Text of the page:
VK Vijaykumar, Chief Investment Strategist, Geojit Financial Services:

The unusual turnaround in RBI’s monetary policy from calibrated tightening to rate cut stems from the benign inflation, both current and expected. Since the RBI doesn’t expect the headline inflation to cross 4 percent in CY2019, one can realistically expect one more rate cut this calendar year.

The decision is appropriate in the context of the slowing investment in the economy and since crude can be expected to remain soft in the context of global growth and trade slowdown.

The rate cut is good news from the capital market perspective since it can reinforce the resilience seen in the key benchmark indices.

Sameer Kalra - Equity Research Analyst & Founder Target Investing:

MPC announced cut of 25 bps and changed stance to 'neutral' that addresses two immediate challenges. One is making liquidity available at cheaper costs especially to banks that are focused on higher loan growth via retails loans and asset purchase from NBFCs, though this will not mean cheaper loans to NBFCs as banks are aggressively looking to increase market share.

Because of the 'neutral' stance with lower inflation for H2CY19, we see the scope of a rate cut in April meeting as well. Sectors to benefit are PSU banks and private banks.

Dhananjay Sinha, Head of Research, Economist & Strategist, Emkay Global Financial Services

The RBI announced a change in stance to neutral along with a 25bps cut in repo rate to 6.25 percent. The change in stance is broadly in line with consensus expectations. But, the rate cut was somewhat unexpected. We think the combination of the reflationary budget last week along with monetary easing by the RBI will provide a further boost to consumer demand.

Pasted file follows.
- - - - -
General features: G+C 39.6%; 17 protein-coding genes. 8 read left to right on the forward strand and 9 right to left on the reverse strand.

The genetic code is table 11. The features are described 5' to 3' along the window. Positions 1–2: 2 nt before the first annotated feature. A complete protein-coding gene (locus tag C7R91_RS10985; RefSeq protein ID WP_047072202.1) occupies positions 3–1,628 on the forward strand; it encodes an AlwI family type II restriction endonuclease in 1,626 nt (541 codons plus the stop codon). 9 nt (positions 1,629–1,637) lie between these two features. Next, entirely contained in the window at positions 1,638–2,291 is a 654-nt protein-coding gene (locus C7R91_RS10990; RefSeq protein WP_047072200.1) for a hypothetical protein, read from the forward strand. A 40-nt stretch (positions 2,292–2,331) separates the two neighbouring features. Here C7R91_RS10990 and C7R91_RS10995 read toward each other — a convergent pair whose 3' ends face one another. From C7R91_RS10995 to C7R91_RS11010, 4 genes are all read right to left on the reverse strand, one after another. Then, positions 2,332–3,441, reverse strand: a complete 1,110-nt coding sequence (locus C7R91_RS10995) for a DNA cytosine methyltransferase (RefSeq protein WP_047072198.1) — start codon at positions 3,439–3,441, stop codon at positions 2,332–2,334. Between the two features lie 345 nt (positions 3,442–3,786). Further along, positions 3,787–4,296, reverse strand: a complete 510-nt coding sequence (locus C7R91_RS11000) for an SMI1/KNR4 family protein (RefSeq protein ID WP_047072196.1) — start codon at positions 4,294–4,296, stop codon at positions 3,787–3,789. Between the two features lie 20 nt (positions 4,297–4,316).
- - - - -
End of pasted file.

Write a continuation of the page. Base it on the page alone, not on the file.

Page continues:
The RBI has also enhanced the limit for collateral-free agri loans to Rs 1.6 lakh from Rs 1 lakh earlier. This measure of RBI is aligned with the big fiscal boost provided to the sector in the recently announced budget. One can expect a stronger push on banks to accommodate larger agri loan waivers and enlargement in credit risk on the agri loan portfolio.

The RBI has also further relaxed the ECB norms for corporates wherein they can borrow up to $750 million through the automatic route, without the restriction of end use to repay existing rupee loans. This is being done to ease the funding pressure on arising from the tightening credit conditions in the domestic market.

Amar Ambani, President & Head of Research, Yes Securities:

With an extremely benign inflation reading and limited risks to the upside and with the rupee having stabilised, it was clear to us that the time was right to provide the much-needed support to economic growth.

This could also be gauged from the RBI policy announcement, where members unanimously voted in favour of changing their policy stance to 'neutral' from 'calibrated tightening'. We welcome this decision and believe that the present situation opens doors for more rate cut action in the year 2019.

Nikhil Kamath, Co-founder & Chief Investment Officer, Zerodha

The RBI s decision to cut repo rates by 25 basis points was largely on expected lines, easing the stance from 'calibrated tightening' to 'neutral' is warranted by an inflation rate, which has largely been contained.

Real rates banks are lending at have gone up in the recent past. This might aid relaxation of rates overall and help end consumers. Industries like real estate and NBFCs, which are facing severe margin pressures, will benefit from this decision.

Disclaimer: The views and investment tips expressed by investment experts on are their own and not that of the website or its management. advises users to check with certified experts before taking any investment decisions.
Kshitij Anand is the Editor Markets at Moneycontrol.
first published: Feb 7, 2019 02:51 pm